He wouldn’t hit me if the principal could see, right?

I was eating a slice of toast and having my second cup of morning dark roast, half-asleep, when he tapped me on the shoulder and headed for the door.


I gave Laurel a black eye. I got to see it while our parents were in the office.

We sat in silence, the receptionist completely ignoring us.

I was familiar with the bench at this office. I’d sat in it enough times to know every break in the wood and lacquer rub-off. I’d even been here long enough to know the receptionist’s name: Martha – she didn’t like me very much. She didn’t like my dad either.

Laurel was looking around with fascination. He clearly had rarely been in the office and everything was new to him. Then, he turned to me. I did my best to ignore him.

“I’m sorry,” Laurel stated after a moment, looking at me directly. “I shouldn’t have pushed you when you didn’t want to. I was wrong.”

I don’t know what to say. I’m frozen. I look down at his arm.

“You gave me a black eye.” He continues, ” Are we…?”

He pauses and looks at me with the question in his eyes. I speak before I can stop myself.

“Are you asking if we’re even?”

“Yes?” And something in my chest drops. “Even, I mean. Even Steven?”

I feel myself blush.

This could disappear before anybody else got involved. Once my father comes out of that office, this situation will disappear.


He reaches for me and I snap back.

“Don’t you dare fucking touch me!”

I don’t recognize the hysterics in my own voice. My eyes move to the principal’s office door. I remain frozen for a moment, fully expecting my dad to emerge. He doesn’t. I wait another five seconds just to be sure.

Then I turn to look at Laurel.

The look on Laurel’s face makes me regret my words. But once they start pouring out, I can’t stop them even if I wanted to.

I’m at the end of the bench. As far away as humanly possible from him. Off the edge of my vision I see Martha raise an eyebrow. I pause.

The phone rings.

“If you touch me again, I’m going to punch you in your other eye.”

Martha doesn’t hear me. Or, at least, she acts like she doesn’t.

Laurel’s face falls and his eyes glaze over.

If he touches me, I’ll break apart. So I can’t let him get that close.

He’s not the kind of guy to hold his tears back—he’s crying within seconds. And it takes everything in me to ignore it.

From the office, I can hear my father getting loud. He uses a word I never used when describing the situation.

I want this all to end.

My mouth says: “Don’t ever talk to me again. I hate you.”

And the words are violent scorpions.


The office door opens. Out comes my father, looking professionally angry in his out-of-character outfit.

He looks over at Laurel and a small feeling of disgust takes over his face. Then he looks at me.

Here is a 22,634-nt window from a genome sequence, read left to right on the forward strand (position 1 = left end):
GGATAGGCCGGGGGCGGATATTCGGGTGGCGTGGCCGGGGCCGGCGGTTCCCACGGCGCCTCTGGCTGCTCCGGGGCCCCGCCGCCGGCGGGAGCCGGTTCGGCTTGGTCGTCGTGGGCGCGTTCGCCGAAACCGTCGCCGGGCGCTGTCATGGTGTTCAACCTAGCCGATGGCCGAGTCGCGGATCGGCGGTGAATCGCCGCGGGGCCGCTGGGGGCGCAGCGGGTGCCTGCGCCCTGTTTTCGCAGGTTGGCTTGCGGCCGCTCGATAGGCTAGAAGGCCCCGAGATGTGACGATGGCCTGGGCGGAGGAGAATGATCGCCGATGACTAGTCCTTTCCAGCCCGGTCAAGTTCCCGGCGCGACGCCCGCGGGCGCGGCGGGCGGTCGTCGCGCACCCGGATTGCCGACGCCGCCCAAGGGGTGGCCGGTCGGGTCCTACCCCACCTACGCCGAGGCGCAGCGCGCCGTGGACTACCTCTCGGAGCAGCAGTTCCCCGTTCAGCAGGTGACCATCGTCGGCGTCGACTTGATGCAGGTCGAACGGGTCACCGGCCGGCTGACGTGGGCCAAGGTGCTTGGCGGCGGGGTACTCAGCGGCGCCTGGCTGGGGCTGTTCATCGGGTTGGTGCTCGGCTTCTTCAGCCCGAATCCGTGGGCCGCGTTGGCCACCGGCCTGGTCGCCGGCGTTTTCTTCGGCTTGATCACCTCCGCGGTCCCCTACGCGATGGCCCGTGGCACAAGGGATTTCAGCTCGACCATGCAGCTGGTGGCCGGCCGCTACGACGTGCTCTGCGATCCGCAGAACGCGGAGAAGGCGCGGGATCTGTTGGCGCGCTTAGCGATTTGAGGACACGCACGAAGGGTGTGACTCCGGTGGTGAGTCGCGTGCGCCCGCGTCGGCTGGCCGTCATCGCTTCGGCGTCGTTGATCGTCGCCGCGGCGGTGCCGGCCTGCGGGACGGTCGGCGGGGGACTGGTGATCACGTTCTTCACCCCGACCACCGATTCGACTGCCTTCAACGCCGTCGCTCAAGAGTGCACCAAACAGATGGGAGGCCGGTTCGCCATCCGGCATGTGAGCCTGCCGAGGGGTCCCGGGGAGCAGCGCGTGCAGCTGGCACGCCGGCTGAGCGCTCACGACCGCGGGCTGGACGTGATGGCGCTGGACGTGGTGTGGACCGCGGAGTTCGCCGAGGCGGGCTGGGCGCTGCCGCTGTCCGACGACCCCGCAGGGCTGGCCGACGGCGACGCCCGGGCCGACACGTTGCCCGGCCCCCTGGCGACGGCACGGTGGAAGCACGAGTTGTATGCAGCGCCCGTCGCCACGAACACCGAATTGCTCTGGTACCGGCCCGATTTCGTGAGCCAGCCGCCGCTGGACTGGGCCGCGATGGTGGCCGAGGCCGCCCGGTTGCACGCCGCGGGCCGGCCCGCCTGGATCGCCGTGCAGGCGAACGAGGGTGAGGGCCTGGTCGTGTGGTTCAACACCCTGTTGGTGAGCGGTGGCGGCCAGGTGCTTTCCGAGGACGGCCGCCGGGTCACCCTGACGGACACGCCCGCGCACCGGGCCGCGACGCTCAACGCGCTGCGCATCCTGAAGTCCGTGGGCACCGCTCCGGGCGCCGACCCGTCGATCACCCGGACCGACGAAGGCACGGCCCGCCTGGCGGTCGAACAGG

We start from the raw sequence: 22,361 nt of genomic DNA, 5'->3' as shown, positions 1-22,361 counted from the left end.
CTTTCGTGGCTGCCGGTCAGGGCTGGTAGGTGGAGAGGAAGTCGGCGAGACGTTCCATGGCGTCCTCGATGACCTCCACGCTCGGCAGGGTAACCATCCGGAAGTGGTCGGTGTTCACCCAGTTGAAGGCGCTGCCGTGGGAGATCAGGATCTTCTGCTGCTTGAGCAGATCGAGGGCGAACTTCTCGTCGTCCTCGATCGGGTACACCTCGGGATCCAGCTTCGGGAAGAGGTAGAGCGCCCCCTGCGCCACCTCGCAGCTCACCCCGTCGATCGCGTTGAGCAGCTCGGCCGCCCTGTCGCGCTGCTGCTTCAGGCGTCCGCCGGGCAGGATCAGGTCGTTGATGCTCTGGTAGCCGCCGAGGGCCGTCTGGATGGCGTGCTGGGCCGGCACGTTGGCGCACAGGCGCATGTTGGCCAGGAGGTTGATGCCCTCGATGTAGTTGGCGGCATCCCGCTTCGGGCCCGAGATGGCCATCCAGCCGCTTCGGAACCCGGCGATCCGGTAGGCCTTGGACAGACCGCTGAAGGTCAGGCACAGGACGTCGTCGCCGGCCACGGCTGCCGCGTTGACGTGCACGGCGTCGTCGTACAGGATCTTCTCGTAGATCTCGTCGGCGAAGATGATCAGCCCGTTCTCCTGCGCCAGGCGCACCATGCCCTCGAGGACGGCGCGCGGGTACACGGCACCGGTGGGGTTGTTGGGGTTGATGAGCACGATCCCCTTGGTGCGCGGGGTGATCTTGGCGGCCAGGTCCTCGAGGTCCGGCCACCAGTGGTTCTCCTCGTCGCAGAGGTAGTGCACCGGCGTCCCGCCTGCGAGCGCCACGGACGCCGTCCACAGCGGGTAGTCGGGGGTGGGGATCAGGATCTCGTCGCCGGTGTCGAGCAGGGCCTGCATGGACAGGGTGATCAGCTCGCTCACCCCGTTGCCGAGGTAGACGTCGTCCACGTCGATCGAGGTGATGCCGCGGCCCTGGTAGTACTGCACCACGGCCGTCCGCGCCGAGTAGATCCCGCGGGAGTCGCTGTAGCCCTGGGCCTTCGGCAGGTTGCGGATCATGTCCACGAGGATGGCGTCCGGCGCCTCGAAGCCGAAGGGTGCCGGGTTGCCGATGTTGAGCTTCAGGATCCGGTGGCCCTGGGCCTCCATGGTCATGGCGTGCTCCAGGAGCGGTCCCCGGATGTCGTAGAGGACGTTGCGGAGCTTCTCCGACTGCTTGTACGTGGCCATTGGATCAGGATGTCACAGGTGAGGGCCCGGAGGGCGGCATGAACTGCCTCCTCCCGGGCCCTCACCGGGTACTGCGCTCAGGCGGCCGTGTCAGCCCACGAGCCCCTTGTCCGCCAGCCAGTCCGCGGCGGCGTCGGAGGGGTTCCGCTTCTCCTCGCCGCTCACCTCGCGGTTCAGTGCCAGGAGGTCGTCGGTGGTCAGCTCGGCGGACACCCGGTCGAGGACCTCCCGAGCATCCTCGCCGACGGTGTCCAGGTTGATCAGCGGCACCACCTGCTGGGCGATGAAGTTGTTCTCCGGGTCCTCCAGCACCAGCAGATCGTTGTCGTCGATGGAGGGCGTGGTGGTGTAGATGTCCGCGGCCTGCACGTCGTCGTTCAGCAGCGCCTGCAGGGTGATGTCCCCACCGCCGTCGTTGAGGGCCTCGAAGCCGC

“Ready to go home, bud?” he asks, putting on a show for everyone around him. Laurel’s parents look weary. I can feel Laurel’s eyes on my back.

I nod, standing from the bench.

I leave the room without looking at anybody else. I memorize all the details on my way out because I know the chances of my ever seeing it again are low.

At the bus station, he informs me that he’s transferring me to another school. I nod, the chills deep in my bones.

I won’t see Laurel again after this.

Even if I do see him again, I won’t ever be able to speak to him again. Not after what I said.


We get on the bus and sit across from each other in silence.

“I shouldn’t have punished you for defending yourself.” My dad crosses his arms over his chest. He looked a bit… sheepish? “How about I make it up to you? Anything you want tonight. Te lo doy.”

There’s nothing I want more than for things to go back to the way they were, but that’s not an option.

Strangely enough, I also want to go back to school. I want to be in my boring classes. I want to see Laurel out of the corner of my eye every day.

I want to taste all the flavors of lip gloss Laurel owns.

“And you can bring your nerd friend if you want. Come on. Que quieres? Anything you want.”

I nod, fully accepting the peace offering. I won’t get any kind of apology. The biggest relief is that I’m not in trouble anymore.

That was a close one.

For the first time in days I breathe easy. My aching muscles relax. I feel light.

“Dave N Busters?” I ask softly. He nods.

Somehow I feel more tied up than when I started. The relief doesn’t last long. There is one final thing on my mind. And as soon as I think about it, my brain says it for me.

“I told him that if he ever touched me again, I’d punch him in his other eye.”

My tone is soft, dead. I don’t think my father notices. He laughs. It’s big, and hearty, and almost exaggerated. He laughs like it pains him—I hadn’t seen him laugh in a long time.

“There you go!”


About the Author

Vicktor M. Bueno is an MFA or Writing candidate at the University of New Hampshire. They like weird fiction and interesting characters.This is their first time being published.


Photo by Dion Gillard from Flickr